Texas Democrats who hurriedly fled to Washington to block sweeping new election laws back home acknowledged Tuesday they can't stay away forever and urged Congress to act on voting rights, while Republican Gov. Greg Abbott threatened them with arrest the moment they return.
As Democrats gathered at the U.S. Capitol, Republicans in the unusually skeletal Texas House of Representatives authorized finding and bringing back more than 50 lawmakers "under warrant of arrest if necessary." However, state troopers have no jurisdiction beyond Texas, making it unclear what if any actions would immediately be taken. A House Democrat who stayed behind said it was his understanding was that officers would search for his absent colleagues in Texas, even if it's known they're in Washington.
Abbott has already threatened Democrats with arrest once they come back home, which may not be until the current 30-day special session ends in August. Though that would successfully stymie the GOP's current effort, Abbott has vowed to keep trying until the 2022 elections if necessary.
In Washington, the Democrats pressured President Joe Biden and Congress to act on voting at the federal level while rejecting the idea of returning to Texas anytime soon, promising to "stay out and kill this bill."
State Rep. Chris Turner, the Texas House Democratic leader, predicted their efforts would ultimately be futile unless congressional Democrats take bolder action to overcome a Senate Republican blockade of their sweeping voting bill. The legislation, known as the For the People Act, would create national standards for voting that could roll back some restrictions that have been approved or are advancing in the Republican-led states, including Texas.
"We can't hold this tide back forever. We're buying some time. We need Congress and all of our federal leaders to use that time wisely," he said.
The move by Republicans was expected after most Texas House Democrats boarded private planes Monday to deny Republicans the quorum necessary to conduct business — namely, passing one of America's most restrictive voting measures. Other lighting-rod conservative issues that Abbott put on the agenda — including how race is taught in schools and new abortion restrictions — were also shelved with the Legislature now at a standstill.
"A sergeant-at-arms and any officers appointed by him are directed to send for all absentees whose attendance is not excused, for the purpose of securing and maintaining their attendance, by warrant of arrest if necessary," Republican House Speaker Dade Phelan said.
Shortly after the vote, sergeant-at-arms in the House locked the chamber doors. Four Democrats who did not flee to Washington were among the lawmakers still inside, while the voting mechanisms on the desks of absent Democrats were locked.
A spokesman for the Texas Department of Public Safety, which oversees state troopers and the Texas Rangers, did not comment after the remaining House members approved the measure 76-4.
State Rep. Eddie Morales, one of four Democrats who stayed behind, said it his understanding that troopers would not leave Texas.
"I was told they will go to your home back in your district, they will go to your place of work, they will got to your apartment in Austin or wherever you live close by when you're in session. And also family and friends that they may know of," he said.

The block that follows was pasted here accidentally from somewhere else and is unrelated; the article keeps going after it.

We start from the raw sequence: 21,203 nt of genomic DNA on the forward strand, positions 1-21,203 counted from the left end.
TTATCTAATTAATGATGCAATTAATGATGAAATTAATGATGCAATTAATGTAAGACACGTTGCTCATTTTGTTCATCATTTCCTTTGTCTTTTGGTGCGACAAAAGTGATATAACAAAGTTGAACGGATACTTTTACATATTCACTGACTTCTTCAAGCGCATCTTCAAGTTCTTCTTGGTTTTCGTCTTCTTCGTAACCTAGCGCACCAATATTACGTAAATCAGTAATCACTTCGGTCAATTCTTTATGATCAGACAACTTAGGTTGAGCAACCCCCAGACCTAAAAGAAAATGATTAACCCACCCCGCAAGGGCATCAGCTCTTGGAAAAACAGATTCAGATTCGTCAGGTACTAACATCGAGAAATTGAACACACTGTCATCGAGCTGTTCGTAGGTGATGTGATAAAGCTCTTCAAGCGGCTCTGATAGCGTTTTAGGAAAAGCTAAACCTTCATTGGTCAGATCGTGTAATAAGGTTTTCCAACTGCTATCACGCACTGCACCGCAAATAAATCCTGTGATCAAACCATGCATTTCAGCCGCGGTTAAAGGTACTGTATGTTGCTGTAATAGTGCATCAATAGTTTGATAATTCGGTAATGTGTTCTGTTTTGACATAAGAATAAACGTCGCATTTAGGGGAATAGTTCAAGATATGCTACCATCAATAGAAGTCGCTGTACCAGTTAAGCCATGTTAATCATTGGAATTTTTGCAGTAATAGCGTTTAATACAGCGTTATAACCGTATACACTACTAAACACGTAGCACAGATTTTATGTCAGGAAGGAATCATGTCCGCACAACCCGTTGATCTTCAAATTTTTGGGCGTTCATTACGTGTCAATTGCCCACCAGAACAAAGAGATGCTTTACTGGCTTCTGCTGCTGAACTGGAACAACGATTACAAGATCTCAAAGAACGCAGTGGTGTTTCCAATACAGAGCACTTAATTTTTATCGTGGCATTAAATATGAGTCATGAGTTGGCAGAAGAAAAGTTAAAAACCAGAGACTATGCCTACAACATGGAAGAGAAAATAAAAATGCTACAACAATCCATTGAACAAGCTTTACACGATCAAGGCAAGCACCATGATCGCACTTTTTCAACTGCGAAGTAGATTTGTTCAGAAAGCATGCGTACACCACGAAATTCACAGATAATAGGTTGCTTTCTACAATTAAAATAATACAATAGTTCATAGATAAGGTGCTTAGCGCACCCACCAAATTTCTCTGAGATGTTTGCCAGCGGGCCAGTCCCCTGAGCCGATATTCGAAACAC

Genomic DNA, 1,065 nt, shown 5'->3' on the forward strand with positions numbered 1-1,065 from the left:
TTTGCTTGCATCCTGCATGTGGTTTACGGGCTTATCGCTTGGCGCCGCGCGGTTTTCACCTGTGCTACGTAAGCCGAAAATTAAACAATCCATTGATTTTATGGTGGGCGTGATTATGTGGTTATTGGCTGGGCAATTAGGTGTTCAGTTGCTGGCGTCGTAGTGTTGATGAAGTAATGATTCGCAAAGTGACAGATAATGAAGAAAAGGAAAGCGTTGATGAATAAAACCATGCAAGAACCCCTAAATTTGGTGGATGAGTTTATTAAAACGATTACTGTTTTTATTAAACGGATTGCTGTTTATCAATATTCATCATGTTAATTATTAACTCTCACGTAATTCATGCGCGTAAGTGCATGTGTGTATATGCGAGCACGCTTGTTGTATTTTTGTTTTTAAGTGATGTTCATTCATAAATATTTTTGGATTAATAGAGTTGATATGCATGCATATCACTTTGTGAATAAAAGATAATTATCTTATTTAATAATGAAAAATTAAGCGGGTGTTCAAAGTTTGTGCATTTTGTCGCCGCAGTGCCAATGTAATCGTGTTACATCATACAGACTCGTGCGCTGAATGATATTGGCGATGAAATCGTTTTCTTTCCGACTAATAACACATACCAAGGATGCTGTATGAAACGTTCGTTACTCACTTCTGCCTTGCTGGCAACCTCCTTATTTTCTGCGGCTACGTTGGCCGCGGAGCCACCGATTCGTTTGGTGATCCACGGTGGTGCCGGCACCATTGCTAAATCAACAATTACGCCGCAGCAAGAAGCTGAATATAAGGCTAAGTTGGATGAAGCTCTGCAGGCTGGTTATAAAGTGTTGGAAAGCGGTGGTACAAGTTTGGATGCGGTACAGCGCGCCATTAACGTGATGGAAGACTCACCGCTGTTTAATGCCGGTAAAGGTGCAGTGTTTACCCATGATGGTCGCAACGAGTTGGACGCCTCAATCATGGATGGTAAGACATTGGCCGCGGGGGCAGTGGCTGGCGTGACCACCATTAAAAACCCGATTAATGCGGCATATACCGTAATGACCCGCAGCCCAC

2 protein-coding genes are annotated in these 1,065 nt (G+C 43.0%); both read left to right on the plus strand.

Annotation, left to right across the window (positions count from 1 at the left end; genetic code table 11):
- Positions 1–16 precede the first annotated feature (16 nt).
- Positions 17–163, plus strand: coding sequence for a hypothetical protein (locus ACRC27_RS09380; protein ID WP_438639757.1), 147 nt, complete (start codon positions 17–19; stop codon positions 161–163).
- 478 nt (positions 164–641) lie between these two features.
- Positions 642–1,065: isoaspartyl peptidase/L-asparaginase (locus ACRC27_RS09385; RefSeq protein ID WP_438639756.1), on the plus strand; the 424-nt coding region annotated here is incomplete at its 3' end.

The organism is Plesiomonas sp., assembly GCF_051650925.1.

Despite the exodus by Democrats, Abbott has said Republicans will not be deterred.
"As soon as they come back in the state of Texas, they will be arrested, they will be cabined inside the Texas Capitol until they get their job done," Abbott told Austin television station KVUE.
The cross-country exodus was the second time that Democratic lawmakers have staged a walkout over the voting overhaul, a measure of their fierce opposition to proposals they say will make it harder for young people, people of color and people with disabilities to vote. Like last month's effort, there remains no clear path for Democrats to permanently block the voting measures.
Biden was set to deliver a major address on the issue Tuesday in Philadelphia, after facing growing criticism for taking what some on the left call too passive a role in the fight.
The Texas legislation would outlaw 24-hour polling places, ban drop boxes for mail ballots and empower partisan poll watchers. Republicans say the measures are needed to fight fraud. Democrats counter that fraud is very rare and the bills target their supporters.
The measures are part of the GOP's rush to enact new voting restrictions in response to former President Donald Trump's false claims that the 2020 election was stolen. More than a dozen states this year have already passed tougher election laws — but only in Texas have Democrats put up this kind of fight.
The state has a history of attention-getting political tactics. Texas Democrats, shut out of power in the state Capitol for decades, last fled the state in 2003 to thwart a redistricting plan. That year, troopers went to Ardmore, Oklahoma, and asked them to come home on a plane sent by the then-Republican House speaker. But they were unable to arrest the lawmakers without a warrant issued by Oklahoma authorities, and the lawmakers refused the troopers' request.
Democrats ultimately lost that fight, with the GOP passing new voting maps.
Slodysko reported from Washington. Associated Press writer Jim Vertuno contributed to this report.